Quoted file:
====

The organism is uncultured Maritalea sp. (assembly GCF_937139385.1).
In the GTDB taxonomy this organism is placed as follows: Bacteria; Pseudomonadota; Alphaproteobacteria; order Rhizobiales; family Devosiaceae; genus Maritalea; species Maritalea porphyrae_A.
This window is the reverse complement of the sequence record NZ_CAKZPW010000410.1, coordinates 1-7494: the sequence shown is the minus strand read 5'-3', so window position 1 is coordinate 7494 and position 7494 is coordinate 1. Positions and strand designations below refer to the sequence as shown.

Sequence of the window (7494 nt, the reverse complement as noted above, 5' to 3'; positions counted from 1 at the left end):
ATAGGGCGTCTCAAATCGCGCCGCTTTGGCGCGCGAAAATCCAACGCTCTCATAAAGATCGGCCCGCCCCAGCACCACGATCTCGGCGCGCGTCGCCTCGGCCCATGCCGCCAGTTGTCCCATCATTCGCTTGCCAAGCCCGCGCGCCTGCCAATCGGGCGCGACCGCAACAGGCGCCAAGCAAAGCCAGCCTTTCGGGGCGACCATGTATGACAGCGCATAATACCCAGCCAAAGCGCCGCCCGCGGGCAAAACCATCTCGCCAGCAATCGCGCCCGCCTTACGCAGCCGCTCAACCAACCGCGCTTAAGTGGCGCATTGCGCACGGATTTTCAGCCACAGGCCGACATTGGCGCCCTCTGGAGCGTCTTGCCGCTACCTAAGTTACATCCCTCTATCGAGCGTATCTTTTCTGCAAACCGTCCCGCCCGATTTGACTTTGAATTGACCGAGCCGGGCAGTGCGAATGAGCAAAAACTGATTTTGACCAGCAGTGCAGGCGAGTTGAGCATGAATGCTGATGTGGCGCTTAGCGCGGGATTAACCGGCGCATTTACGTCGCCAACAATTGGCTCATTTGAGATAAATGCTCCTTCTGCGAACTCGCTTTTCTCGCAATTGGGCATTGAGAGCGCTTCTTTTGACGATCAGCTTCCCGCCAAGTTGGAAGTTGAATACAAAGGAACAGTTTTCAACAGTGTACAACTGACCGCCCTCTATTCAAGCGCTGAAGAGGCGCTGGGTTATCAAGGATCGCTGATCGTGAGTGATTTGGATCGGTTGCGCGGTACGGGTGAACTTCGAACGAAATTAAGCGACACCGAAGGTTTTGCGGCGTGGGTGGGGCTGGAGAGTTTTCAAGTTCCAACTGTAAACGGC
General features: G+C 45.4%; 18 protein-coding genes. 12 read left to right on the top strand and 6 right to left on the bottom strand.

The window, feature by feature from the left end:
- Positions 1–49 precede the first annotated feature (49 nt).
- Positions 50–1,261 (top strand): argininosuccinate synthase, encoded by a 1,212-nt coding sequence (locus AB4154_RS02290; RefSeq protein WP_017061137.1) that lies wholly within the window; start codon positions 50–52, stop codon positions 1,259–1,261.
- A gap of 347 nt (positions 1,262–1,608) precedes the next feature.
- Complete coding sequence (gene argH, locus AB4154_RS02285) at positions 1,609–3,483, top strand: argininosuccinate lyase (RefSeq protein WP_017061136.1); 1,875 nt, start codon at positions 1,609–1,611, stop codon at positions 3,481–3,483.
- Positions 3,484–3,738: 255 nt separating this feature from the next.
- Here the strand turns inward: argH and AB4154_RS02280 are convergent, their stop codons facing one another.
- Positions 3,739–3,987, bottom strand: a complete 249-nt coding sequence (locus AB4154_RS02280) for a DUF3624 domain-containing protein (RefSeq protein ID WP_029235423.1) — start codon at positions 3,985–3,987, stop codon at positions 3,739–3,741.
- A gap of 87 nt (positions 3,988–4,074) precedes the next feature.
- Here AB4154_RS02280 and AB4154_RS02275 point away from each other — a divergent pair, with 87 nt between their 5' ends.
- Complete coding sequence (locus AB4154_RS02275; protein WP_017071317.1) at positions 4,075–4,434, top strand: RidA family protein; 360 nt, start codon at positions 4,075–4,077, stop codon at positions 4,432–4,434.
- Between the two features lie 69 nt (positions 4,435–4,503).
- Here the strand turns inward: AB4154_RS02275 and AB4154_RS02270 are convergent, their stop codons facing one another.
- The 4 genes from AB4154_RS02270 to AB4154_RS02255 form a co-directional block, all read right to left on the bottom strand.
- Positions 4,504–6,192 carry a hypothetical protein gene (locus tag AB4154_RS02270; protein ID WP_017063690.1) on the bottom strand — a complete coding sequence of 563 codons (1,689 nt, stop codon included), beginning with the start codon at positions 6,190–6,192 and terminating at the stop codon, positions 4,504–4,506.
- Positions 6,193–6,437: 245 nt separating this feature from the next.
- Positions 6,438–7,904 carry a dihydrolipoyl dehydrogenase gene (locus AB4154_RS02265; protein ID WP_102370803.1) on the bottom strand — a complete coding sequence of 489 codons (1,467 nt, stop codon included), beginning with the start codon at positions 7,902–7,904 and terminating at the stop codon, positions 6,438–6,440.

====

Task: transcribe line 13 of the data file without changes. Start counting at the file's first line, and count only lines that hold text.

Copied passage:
- Here the strand turns inward: argH and AB4154_RS02280 are convergent, their stop codons facing one another.